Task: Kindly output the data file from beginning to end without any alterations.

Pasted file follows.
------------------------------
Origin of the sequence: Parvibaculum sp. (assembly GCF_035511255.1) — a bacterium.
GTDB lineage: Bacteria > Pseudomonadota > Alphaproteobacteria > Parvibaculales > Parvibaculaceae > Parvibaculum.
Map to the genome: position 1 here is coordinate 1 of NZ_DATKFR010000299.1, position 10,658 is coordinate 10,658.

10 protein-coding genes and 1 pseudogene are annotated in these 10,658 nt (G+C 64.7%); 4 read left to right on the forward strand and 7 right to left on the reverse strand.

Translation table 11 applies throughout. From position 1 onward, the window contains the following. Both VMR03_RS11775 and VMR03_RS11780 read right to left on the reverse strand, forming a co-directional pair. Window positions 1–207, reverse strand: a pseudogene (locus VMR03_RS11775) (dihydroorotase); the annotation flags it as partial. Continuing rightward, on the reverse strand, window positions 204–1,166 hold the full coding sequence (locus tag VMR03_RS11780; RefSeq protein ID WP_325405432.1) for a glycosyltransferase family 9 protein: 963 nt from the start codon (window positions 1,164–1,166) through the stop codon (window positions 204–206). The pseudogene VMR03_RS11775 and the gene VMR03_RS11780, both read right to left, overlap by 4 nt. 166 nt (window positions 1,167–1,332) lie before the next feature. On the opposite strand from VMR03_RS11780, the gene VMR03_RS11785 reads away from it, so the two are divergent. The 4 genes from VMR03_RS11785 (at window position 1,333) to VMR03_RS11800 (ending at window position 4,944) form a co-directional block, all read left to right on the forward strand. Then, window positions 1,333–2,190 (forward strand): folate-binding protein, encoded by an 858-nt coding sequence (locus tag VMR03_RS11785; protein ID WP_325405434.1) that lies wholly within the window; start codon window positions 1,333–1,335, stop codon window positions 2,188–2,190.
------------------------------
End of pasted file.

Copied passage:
Origin of the sequence: Parvibaculum sp. (assembly GCF_035511255.1) — a bacterium.
GTDB lineage: Bacteria > Pseudomonadota > Alphaproteobacteria > Parvibaculales > Parvibaculaceae > Parvibaculum.
Map to the genome: position 1 here is coordinate 1 of NZ_DATKFR010000299.1, position 10,658 is coordinate 10,658.

10 protein-coding genes and 1 pseudogene are annotated in these 10,658 nt (G+C 64.7%); 4 read left to right on the forward strand and 7 right to left on the reverse strand.

Translation table 11 applies throughout. From position 1 onward, the window contains the following. Both VMR03_RS11775 and VMR03_RS11780 read right to left on the reverse strand, forming a co-directional pair. Window positions 1–207, reverse strand: a pseudogene (locus VMR03_RS11775) (dihydroorotase); the annotation flags it as partial. Continuing rightward, on the reverse strand, window positions 204–1,166 hold the full coding sequence (locus tag VMR03_RS11780; RefSeq protein ID WP_325405432.1) for a glycosyltransferase family 9 protein: 963 nt from the start codon (window positions 1,164–1,166) through the stop codon (window positions 204–206). The pseudogene VMR03_RS11775 and the gene VMR03_RS11780, both read right to left, overlap by 4 nt. 166 nt (window positions 1,167–1,332) lie before the next feature. On the opposite strand from VMR03_RS11780, the gene VMR03_RS11785 reads away from it, so the two are divergent. The 4 genes from VMR03_RS11785 (at window position 1,333) to VMR03_RS11800 (ending at window position 4,944) form a co-directional block, all read left to right on the forward strand. Then, window positions 1,333–2,190 (forward strand): folate-binding protein, encoded by an 858-nt coding sequence (locus tag VMR03_RS11785; protein ID WP_325405434.1) that lies wholly within the window; start codon window positions 1,333–1,335, stop codon window positions 2,188–2,190.